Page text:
Cassandra Vinograd, Globe and Mail, October 12, 2011
Britain’s government is pushing its plan to change the rules on royal succession to provide equal treatment for princes and princesses, the Prime Minister said.
Under the proposal, the first child of Prince William and the Duchess of Cambridge would eventually become monarch – regardless of gender. As the law stands now, an elder daughter would be passed over in favour of a younger brother. Experts say they hope the matter will be resolved before they begin having children to avoid a confusing line of succession like that in Sweden, where a rule change led to a title being passed from a prince to his elder sister.
David Cameron said he has written to 15 other Commonwealth nations where Queen Elizabeth is head of state, requesting their views on modernizing succession.
“We espouse gender equality in all other aspects of life and it is an anomaly that in the rules relating to the highest public office we continue to enshrine male superiority,” Mr. Cameron wrote in his letter.
The changes would also lift a centuries-old ban on British monarchs marrying Roman Catholics – a rule Mr. Cameron described in his letter as a “historical anomaly” since it does not bar those who take spouses of other faiths.
“We do not think it can continue to be justified,” he said.
Mr. Cameron said he will be discussing the proposals when he meets with leaders from Commonwealth countries at a summit in Australia later this month.
There are so many aspects to keeping the monarchy "up-to-date" and these two are among the most prominent.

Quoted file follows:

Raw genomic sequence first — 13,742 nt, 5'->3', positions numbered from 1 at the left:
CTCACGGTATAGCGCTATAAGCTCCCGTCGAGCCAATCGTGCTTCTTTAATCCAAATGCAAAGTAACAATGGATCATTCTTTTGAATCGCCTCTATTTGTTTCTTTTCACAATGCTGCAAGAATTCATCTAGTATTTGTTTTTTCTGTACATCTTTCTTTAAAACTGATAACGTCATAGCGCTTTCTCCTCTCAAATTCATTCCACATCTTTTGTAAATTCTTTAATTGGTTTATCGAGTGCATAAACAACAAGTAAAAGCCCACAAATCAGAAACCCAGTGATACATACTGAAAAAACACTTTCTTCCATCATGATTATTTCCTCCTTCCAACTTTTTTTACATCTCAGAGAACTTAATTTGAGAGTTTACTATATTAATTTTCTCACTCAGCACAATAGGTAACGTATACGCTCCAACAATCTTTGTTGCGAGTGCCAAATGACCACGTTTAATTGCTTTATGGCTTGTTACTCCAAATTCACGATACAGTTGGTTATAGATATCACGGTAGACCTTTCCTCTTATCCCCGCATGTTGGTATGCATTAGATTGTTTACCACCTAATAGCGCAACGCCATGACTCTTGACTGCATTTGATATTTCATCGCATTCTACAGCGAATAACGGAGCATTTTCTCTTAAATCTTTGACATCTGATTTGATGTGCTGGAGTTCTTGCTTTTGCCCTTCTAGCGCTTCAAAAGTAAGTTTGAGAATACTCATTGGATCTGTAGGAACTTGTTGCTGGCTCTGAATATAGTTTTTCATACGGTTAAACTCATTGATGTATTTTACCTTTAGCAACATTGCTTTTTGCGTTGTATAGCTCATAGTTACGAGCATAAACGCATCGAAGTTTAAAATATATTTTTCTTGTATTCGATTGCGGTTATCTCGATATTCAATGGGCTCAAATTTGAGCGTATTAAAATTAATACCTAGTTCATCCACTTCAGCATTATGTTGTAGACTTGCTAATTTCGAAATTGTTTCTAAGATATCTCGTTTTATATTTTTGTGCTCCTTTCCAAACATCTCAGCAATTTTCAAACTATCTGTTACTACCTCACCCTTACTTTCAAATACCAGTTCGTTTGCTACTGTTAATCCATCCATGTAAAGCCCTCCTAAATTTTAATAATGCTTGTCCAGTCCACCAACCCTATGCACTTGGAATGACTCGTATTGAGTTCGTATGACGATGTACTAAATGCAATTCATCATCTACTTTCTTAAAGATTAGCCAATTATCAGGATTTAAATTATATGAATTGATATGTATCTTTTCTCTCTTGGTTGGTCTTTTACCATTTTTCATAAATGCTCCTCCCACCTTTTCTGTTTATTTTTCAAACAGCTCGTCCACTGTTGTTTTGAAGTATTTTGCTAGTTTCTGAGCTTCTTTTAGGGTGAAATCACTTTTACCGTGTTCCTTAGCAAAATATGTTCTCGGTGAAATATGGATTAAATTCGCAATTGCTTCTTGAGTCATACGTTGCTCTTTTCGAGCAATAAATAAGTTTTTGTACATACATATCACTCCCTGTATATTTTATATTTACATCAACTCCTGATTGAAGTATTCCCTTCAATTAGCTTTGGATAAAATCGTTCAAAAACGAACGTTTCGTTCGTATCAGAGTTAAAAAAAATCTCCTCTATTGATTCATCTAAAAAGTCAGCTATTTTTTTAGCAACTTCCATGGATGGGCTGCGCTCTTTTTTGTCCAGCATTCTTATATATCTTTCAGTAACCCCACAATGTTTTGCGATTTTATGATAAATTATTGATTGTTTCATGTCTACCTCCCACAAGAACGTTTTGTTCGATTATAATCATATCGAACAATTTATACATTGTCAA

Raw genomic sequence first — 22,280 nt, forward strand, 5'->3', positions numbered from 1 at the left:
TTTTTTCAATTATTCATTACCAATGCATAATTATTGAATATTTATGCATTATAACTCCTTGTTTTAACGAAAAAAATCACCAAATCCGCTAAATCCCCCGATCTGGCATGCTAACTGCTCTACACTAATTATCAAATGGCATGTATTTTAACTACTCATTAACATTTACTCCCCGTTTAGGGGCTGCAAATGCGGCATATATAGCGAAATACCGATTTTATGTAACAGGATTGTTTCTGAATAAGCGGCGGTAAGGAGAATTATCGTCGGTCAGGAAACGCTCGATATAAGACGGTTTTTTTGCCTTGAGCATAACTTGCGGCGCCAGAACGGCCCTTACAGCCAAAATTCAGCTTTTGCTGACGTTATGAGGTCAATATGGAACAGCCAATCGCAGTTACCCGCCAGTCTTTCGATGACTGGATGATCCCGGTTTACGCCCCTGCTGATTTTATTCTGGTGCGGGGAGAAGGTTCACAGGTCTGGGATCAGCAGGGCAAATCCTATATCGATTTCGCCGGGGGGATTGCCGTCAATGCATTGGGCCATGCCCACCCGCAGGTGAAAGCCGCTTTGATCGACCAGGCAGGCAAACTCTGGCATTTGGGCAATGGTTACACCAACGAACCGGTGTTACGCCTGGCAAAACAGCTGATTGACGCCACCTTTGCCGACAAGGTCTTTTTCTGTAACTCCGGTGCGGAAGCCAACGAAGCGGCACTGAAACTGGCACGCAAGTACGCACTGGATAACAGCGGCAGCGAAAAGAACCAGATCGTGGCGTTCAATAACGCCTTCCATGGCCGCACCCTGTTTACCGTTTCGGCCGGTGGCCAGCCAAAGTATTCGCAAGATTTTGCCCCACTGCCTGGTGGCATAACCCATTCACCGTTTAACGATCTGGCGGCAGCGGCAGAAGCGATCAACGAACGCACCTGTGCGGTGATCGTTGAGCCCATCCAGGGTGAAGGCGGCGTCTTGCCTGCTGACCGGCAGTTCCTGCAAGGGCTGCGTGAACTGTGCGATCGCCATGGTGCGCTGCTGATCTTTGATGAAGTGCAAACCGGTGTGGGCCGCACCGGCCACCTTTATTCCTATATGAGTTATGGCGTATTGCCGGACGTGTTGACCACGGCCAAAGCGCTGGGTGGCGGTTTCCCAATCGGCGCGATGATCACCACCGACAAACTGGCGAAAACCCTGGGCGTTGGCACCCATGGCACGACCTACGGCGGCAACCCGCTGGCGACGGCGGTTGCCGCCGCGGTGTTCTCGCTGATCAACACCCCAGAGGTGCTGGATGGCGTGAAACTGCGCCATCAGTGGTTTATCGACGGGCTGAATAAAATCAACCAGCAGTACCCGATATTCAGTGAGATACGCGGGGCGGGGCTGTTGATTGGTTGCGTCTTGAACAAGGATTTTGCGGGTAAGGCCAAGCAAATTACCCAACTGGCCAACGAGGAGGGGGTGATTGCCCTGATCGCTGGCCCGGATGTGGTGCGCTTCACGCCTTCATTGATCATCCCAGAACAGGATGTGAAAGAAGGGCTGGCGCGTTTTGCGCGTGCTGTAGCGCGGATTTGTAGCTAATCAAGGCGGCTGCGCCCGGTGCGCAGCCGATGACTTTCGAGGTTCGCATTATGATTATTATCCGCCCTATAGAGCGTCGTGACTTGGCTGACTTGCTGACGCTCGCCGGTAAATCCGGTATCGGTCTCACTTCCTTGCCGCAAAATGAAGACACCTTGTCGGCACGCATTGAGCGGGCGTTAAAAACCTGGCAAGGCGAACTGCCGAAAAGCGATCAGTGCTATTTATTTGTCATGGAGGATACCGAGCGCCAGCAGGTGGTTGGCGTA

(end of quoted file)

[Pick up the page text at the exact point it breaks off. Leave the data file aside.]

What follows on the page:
Princess Diana, without changing any formal rules, dragged the monarchy on her back into the twentieth century, singlehandedly, in her approachability, her compassion for the homeless, and the victims of minefields, and her insistence, as much as possible, that Princes William and Harry be exposed to people and situations in all parts of society, and culture. And her legacy is already honoured by both young men, in their chosen charities, their demeanour and their youth and vigour, sometimes even if it might embarrass Buckingham Palace.
From the Commonwealth, there will likely be little, if any, protest against the gender changes proposed; from Northern Ireland, there might be a whimper of protest about the right to marry a Roman Catholic, given that part of the island's history with sectarian violence. Whatever the undercurrent of discontent, we can all be sure it will be contained in the private papers, phone calls and letters from the various heads of state to the British Prime Minister, and will not likely be made public, unless some specific recommendation is incorporated into the proposed legislation.
Nevertheless, with continuing dialogue between the Church of England and the Roman Catholic church, allegedly aimed at eventual union, this proposed move will only enhance the road to that historic finish line, should union ever become a reality. The British monarch, as head of the Church of England is one thing; the British monarch will unlikely even become the replacement for the Pope. The Vatican will never move to London. More likely, from this vantage point, is the British monarch relinquishing the title and role as Head of the Church of England.
In that possibility, the British Prime Minister might encounter some headwinds as he navigates this proposal through some normally calm and easy passage. The British are less likely to move comfortably away from their traditional "church heritage" than they are to accept gender equality in royal succession.